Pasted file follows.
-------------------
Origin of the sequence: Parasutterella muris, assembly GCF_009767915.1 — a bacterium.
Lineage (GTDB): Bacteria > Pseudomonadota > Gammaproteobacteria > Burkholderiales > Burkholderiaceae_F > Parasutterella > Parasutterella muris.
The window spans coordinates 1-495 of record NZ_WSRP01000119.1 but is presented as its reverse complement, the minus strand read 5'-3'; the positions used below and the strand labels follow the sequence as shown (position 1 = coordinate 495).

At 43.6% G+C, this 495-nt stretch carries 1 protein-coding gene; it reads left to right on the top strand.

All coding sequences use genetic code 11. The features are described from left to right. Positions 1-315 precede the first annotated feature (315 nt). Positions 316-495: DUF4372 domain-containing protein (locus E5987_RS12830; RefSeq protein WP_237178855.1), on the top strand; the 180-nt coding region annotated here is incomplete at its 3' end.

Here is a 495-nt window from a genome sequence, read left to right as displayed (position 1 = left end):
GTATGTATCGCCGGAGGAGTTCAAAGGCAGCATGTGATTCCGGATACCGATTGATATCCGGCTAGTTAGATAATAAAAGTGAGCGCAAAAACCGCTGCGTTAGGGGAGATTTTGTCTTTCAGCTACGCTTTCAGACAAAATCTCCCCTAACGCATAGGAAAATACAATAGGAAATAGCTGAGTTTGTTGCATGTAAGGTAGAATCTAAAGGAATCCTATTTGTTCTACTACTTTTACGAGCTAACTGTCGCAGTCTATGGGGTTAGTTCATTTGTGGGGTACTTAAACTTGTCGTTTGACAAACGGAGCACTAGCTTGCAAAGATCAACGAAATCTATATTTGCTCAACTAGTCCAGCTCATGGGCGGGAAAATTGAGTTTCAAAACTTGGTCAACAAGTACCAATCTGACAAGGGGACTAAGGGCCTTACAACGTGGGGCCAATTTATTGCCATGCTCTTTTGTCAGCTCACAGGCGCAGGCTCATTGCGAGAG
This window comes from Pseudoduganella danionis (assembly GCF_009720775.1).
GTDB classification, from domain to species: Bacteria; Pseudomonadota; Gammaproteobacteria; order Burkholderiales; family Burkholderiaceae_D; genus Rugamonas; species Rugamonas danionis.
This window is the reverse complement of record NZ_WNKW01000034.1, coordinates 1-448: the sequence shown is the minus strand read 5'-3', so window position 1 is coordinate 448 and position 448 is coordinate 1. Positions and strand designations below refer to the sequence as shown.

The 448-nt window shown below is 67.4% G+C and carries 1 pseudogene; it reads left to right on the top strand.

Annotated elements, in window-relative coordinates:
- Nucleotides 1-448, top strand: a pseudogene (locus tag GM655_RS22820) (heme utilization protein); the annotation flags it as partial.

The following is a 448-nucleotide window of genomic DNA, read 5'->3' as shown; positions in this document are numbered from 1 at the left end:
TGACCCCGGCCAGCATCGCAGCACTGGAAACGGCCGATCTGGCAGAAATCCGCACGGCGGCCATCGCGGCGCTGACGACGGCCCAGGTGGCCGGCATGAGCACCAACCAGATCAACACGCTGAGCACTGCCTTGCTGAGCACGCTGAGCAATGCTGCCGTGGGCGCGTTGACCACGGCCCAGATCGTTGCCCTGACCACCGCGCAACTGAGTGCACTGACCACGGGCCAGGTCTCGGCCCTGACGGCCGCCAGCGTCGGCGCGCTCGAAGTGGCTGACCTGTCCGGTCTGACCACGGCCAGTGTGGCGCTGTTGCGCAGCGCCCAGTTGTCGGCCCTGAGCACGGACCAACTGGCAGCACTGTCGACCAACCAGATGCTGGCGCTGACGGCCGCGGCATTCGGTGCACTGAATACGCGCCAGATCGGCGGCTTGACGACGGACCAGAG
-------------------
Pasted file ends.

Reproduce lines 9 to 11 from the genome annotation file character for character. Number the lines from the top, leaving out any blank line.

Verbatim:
GTDB classification, from domain to species: Bacteria; Pseudomonadota; Gammaproteobacteria; order Burkholderiales; family Burkholderiaceae_D; genus Rugamonas; species Rugamonas danionis.
This window is the reverse complement of record NZ_WNKW01000034.1, coordinates 1-448: the sequence shown is the minus strand read 5'-3', so window position 1 is coordinate 448 and position 448 is coordinate 1. Positions and strand designations below refer to the sequence as shown.

The 448-nt window shown below is 67.4% G+C and carries 1 pseudogene; it reads left to right on the top strand.